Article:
C4- The New and Improved Common Application

If you are planning to apply to Notre Dame, Cornell, University of Michigan, Stanford, the University of Saint Andrews (Scotland) or 524 other schools, you might have already encountered the Common App.

Since 1975 the Common App has brought uniformity to the admissions process. After all, once you’ve inputted your extensive list of extracurricular activities (you’re allowed to list 10 on the Common Application) in one application, what a waste to have to do the same thing to yet another application, and then another. The Common App allows you do this just once for all its member schools.

The Common App’s 4th revision (which is why it is called C4), announced on 8 February 2013, will be available online on 1 August 2013. Overall it appears that the Common Application is attempting to apply metrics to track feedback from members and applicants and build them into the application on an ongoing basis. C4, in effect, will be a sentient document that will constantly morph to the needs of the users. There is some innovative thinking in C4.

Let’s look at some of the more prominent changes C4 offers:

 

  1. Essays: 5 new essay prompts are now featured in the writing section of the main application. The actual prompts can be found at, https://www.commonapp.org/CommonApp/Docs/DownloadForms/2013/EssayAnnouncementFinal.pdf. The elimination of my favorite, “Topic of your choice,” is sad (as it allowed many UC applicants to use one of their personal statements. Californians still might be able to, but it will take some clever editing to get it to directly address the new essay prompts.  The new five essay prompts will be reviewed annually and might change over time depending upon feedback from members. Also, essays can now be up to 650 words up from 500 and must be at least 250 words for the more laconic applicant.
  2. College Supplements: the Common App has streamlined the college supplement into a ‘member page’ and a ‘writing supplement. This is the portion of the Common App that is individualized by each member school and asks about legacy, major interest, in-state status etc.,’ The writing supplement can incorporate resumes, short answers, research papers, graded assignments…whatever the College might want to review. What’s superb about this redesign is that now colleges merely check off what it is they want to use, and their supplements are ready for action. With last year’s version, some colleges didn’t get their supplements set till well into September. Now, colleges will have their supplements ready on the same day the main Common application launches.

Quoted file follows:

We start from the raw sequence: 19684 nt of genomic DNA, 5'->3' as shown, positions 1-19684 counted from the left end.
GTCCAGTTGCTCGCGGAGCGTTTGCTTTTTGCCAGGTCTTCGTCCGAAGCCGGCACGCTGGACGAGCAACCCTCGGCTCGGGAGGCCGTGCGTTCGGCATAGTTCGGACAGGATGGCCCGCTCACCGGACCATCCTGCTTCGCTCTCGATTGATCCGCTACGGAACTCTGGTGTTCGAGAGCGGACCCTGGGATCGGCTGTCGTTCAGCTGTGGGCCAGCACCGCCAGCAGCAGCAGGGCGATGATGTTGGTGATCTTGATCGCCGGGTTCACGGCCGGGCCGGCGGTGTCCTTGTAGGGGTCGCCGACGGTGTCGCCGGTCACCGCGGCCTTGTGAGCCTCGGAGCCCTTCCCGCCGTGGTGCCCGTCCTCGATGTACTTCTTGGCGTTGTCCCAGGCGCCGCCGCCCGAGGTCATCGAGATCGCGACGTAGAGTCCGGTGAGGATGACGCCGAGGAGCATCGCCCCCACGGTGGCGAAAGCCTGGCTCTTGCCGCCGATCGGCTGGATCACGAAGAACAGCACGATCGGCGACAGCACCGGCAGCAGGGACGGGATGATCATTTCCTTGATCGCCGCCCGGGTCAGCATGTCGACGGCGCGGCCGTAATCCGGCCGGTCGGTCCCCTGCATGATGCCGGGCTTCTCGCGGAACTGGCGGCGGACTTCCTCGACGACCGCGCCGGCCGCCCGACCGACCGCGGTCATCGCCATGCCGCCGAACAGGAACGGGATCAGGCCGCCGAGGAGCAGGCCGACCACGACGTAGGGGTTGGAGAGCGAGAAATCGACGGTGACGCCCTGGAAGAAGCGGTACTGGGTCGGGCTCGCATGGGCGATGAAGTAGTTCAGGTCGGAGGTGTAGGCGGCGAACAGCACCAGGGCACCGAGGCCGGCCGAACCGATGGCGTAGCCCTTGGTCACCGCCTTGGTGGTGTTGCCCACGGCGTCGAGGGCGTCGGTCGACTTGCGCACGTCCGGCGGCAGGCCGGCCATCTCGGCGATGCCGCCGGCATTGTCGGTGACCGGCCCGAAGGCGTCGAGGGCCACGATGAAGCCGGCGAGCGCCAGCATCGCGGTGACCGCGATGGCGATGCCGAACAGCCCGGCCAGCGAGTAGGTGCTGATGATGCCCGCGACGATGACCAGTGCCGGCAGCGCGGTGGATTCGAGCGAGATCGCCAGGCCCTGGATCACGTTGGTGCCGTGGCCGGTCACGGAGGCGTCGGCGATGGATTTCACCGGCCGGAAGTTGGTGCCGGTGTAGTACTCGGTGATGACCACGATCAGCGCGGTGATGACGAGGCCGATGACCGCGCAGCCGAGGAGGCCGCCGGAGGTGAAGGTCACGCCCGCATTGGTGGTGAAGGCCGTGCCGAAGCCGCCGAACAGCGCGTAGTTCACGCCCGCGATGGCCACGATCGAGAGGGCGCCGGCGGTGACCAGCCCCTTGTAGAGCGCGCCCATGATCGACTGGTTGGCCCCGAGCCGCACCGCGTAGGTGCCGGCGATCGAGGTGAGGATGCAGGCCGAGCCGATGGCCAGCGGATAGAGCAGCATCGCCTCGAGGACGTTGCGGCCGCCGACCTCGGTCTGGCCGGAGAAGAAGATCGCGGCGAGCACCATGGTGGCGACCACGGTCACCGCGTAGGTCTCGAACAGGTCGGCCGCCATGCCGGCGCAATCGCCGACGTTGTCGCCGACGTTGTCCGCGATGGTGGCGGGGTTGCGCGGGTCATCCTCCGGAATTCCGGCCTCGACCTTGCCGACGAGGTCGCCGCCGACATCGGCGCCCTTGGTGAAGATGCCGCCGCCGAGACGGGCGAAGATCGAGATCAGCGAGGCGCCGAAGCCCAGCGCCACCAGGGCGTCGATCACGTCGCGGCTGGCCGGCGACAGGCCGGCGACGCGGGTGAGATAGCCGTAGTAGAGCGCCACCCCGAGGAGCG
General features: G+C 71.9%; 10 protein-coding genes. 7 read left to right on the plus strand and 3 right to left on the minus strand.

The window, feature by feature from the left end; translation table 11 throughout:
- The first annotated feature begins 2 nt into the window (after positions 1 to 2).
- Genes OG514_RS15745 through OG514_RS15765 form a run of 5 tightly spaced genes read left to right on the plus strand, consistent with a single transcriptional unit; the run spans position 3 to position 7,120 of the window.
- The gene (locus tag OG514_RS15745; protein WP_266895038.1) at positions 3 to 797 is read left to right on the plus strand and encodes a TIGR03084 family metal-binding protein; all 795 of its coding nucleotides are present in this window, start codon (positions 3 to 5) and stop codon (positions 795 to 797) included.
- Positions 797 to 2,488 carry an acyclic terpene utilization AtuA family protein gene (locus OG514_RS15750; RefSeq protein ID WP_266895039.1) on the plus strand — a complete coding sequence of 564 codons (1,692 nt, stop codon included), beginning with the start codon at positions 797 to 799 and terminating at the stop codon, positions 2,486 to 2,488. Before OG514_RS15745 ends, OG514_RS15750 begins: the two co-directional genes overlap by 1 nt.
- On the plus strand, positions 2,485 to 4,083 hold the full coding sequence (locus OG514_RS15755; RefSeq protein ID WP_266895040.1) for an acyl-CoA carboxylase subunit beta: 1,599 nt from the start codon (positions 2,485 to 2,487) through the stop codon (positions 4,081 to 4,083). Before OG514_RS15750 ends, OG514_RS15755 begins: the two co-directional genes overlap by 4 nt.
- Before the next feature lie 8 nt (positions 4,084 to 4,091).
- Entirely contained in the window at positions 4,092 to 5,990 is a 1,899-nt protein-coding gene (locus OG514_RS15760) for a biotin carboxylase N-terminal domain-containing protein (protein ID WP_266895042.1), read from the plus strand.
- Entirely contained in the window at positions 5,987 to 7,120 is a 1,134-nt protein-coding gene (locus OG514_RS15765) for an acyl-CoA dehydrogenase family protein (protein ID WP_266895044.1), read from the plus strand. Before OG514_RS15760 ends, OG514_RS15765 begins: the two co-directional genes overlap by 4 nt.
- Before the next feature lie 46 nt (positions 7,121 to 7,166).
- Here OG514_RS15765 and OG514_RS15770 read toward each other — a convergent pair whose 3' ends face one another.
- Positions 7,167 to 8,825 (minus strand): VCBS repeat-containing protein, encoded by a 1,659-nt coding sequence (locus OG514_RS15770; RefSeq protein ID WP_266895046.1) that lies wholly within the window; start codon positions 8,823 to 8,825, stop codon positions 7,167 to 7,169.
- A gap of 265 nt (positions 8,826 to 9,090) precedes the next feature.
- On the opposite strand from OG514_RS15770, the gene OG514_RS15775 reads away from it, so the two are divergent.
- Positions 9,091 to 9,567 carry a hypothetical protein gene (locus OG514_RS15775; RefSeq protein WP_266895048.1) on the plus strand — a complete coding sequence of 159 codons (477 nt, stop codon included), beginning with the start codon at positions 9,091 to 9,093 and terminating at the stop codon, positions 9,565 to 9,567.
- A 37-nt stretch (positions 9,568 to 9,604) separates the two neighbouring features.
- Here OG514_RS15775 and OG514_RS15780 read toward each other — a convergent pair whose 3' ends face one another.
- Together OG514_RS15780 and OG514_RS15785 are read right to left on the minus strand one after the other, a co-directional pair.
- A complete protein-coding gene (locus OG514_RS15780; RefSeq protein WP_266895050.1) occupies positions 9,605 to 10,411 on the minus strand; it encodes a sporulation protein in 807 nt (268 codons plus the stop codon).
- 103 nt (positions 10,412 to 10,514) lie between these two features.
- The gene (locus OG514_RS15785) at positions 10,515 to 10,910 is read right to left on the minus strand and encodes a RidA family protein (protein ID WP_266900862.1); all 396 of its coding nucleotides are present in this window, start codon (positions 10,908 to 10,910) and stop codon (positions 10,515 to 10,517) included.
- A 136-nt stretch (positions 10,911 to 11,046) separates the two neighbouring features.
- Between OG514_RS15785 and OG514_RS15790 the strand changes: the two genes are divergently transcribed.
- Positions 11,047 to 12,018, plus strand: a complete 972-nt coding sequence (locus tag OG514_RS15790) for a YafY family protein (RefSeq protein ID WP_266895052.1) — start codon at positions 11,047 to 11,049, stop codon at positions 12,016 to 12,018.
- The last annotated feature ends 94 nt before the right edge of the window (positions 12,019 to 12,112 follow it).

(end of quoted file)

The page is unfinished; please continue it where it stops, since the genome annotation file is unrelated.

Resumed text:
3. Special Supplements: The Arts supplement will now use a cloud based program called Slideroom.com, which allows applicants to upload portfolios or music samples online. The Athletic supplement will be discontinued, which makes sense, since most of the recruiting is beyond what the Common App can offer.
  4. Non-academic evaluations: for submission by peers (Dartmouth College), coaches, clergy, and others is now offered.

 

Last year, approximately 690,000 applicants submitted 2.8 million applications through the Common Application site. That’s an average of over 4 applications per applicant. This is impressive, but when you consider that most public schools still have their own application (though over the recent years the Common App has added UNC-Chapel Hill, University of Michigan, with Purdue joining this year), and that there are 2,774 4-year institutions in the US (though keep in mind the Common Application is now international in scope with four UK and one Austrian university added this year), the Common Application is still not all that common.

Certainly there are still selective campuses that do not use the Common Application. MIT and Georgetown immediately come to mind. Georgetown refuses to use the Common Application because, according to Charlie Deacon, the Director of Admissions, “We don't have the Common App because we think that each person is unique and each school is unique.”

In any case, most applicants have too few hours in a day to accommodate too many unique schools. The Common Application represents substantial labor savings. That alone makes it uncommonly applicable to your admissions efforts.